The sooner we move to a single UKAF instead of 3 services to eliminate this rivalry the better. Remove lots of top jobs, revert the effects rank inflation, remove a few layers and increase the pay of those lower down. Plus of course stripping out the 8000 defence procurement staff and start using our cash to buy useful off the shelf stuff instead of FRES and such like.

      • I agree with the single force structure comment.

        The Israelis and USMC are single force and arguably doing much better with their budgets than we are. The model is there to be seen and it works.

        I also agree that this should stop the infighting that is destroying our military.

        • The number one problem with our armed forces is the huge number of officers who contribute nothing to our defence but the expense of phones, computers, air-con offices to say nothing of wages, expenses and pensions. The problem gets worse the higher up you go. It’s at it’s worst in the RAF and to a lesser degree the Army. I would be happier if we could reduce the officer to men ratio to those of the USMC or IDF. I would go so far as to offer 2.5% of GDP to defence if they would agree to it but sadly in the confident expectation that they would turn it down.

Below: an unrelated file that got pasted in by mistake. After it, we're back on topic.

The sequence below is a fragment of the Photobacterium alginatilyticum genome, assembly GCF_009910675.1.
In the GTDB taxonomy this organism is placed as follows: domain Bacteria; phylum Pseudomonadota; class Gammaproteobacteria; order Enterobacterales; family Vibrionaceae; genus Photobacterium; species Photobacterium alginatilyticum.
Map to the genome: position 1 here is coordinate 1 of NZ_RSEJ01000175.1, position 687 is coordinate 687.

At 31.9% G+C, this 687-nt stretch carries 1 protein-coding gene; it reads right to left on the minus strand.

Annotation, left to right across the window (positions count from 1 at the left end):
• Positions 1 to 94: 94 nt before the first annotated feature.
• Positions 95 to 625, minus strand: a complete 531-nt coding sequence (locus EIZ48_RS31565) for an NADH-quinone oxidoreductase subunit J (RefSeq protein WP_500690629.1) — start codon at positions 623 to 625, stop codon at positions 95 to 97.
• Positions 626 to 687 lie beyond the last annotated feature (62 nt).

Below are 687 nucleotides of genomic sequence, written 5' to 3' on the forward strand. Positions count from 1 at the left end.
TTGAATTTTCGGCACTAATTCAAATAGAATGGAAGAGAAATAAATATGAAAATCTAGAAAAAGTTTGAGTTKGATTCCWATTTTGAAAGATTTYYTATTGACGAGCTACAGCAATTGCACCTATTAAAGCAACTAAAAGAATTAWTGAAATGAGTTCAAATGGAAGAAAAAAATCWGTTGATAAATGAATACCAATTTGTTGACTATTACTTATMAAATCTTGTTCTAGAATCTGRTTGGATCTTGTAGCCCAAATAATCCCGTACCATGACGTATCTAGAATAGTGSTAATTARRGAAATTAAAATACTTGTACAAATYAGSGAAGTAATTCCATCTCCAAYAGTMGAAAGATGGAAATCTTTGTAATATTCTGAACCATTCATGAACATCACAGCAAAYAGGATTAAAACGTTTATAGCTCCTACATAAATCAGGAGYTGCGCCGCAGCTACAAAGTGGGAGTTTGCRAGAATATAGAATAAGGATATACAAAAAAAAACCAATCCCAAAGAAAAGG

• David

            Couldn’t agree more and would say 2.5% is what is needed for a sustainable force structure and industry for the UK.

            We have become too used to ordering equipment we are paying too much money for resulting in fewer assets than we need.

      • The force is too small and underfunded to have 3 services – its time to integrate into 2 joint commands.

        Standing forces and Expeditionary Forces – both under a single high level command but with discrete roles.

        We can save so much money that can go to other things its a bit of a no brainer for me.

    • AKAF….yes,yes,yes,yes,yes etc. It might also give senior officers more clout when fighting (trying to stand up to) government cuts, delays and plain and simple bad ideas. I wonder how much a divide-and-conquer strategy is used by politicians to weaken arguments from the military by deliberately trying to create divisions between the army, airforce and navy. If they could all talk with one voice it would be more powerful.

      • D’oh – “AKAF” = “UKAF”.

        I do so wish that we could edit our comments, at least for a few minutes after posting.

      • Hi TH

        I share most of Julian’s and others views and have written to the secretary for Defence and received a reply thanking me for raising many of the concerns shared on this forum.